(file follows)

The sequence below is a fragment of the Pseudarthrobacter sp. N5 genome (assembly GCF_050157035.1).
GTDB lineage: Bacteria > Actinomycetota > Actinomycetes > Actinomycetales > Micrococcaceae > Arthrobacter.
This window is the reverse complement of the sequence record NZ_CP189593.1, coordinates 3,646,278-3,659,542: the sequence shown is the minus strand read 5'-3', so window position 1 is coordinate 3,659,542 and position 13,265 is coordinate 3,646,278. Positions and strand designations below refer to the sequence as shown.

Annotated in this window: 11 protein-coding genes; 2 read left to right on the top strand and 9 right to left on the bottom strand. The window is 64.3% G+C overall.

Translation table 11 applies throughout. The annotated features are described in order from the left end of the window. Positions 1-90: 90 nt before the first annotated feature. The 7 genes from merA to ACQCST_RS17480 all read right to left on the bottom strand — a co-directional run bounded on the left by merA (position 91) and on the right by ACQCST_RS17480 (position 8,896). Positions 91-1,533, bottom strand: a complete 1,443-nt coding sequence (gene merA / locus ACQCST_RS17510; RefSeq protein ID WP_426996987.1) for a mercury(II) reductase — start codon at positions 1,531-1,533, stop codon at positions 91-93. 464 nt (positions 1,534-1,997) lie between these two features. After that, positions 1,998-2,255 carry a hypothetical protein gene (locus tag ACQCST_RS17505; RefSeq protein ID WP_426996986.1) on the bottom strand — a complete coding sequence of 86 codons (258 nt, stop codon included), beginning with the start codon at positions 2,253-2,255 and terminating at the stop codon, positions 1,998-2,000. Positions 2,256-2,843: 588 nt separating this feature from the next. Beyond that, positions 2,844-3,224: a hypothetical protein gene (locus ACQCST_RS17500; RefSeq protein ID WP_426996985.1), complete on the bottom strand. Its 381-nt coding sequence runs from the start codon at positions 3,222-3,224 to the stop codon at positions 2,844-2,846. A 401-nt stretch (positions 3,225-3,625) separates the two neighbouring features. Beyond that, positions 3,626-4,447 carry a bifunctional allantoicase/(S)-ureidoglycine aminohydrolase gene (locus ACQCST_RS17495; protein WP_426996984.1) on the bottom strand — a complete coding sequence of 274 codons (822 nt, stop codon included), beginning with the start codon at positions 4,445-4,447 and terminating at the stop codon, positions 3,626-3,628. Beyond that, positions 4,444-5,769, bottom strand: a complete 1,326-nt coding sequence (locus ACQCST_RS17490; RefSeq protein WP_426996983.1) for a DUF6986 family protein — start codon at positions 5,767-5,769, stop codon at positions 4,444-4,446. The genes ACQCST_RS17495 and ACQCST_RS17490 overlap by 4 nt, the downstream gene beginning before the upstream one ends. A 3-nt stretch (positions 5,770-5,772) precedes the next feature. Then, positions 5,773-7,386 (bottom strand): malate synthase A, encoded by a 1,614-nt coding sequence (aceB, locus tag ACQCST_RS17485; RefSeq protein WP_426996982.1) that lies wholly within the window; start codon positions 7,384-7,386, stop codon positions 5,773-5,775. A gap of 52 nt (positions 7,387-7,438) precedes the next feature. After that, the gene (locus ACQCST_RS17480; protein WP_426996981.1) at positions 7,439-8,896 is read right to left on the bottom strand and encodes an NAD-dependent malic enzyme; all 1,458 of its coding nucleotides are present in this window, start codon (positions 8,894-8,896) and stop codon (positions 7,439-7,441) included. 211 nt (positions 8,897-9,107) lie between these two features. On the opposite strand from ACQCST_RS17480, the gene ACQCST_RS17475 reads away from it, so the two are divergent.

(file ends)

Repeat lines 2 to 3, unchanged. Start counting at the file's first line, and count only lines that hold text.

GTDB lineage: Bacteria > Actinomycetota > Actinomycetes > Actinomycetales > Micrococcaceae > Arthrobacter.
This window is the reverse complement of the sequence record NZ_CP189593.1, coordinates 3,646,278-3,659,542: the sequence shown is the minus strand read 5'-3', so window position 1 is coordinate 3,659,542 and position 13,265 is coordinate 3,646,278. Positions and strand designations below refer to the sequence as shown.